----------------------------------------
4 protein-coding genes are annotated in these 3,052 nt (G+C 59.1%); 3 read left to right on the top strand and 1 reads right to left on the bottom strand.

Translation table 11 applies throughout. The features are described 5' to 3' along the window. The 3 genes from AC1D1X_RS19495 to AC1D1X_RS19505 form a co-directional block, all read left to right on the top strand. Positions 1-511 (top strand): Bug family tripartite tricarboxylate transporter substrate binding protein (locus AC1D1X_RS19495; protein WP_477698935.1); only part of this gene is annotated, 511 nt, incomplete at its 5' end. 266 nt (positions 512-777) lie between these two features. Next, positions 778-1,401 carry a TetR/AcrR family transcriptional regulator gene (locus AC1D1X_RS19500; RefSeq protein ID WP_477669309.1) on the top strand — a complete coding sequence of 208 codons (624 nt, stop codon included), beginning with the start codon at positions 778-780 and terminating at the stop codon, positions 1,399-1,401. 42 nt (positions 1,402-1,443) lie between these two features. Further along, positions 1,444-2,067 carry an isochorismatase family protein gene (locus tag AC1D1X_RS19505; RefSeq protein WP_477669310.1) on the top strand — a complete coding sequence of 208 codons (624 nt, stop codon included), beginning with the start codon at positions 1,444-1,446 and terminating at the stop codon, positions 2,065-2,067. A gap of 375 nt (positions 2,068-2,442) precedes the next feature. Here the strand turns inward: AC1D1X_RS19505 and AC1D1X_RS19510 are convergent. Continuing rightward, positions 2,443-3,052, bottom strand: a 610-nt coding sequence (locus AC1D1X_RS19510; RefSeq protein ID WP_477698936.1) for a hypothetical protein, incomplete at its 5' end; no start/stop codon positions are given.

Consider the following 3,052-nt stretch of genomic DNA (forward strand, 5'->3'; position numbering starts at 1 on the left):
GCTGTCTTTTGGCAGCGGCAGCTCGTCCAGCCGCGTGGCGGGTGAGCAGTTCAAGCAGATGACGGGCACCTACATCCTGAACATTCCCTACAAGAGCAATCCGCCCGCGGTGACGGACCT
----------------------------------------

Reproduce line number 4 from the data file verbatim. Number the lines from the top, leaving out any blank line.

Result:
GCTGTCTTTTGGCAGCGGCAGCTCGTCCAGCCGCGTGGCGGGTGAGCAGTTCAAGCAGATGACGGGCACCTACATCCTGAACATTCCCTACAAGAGCAATCCGCCCGCGGTGACGGACCT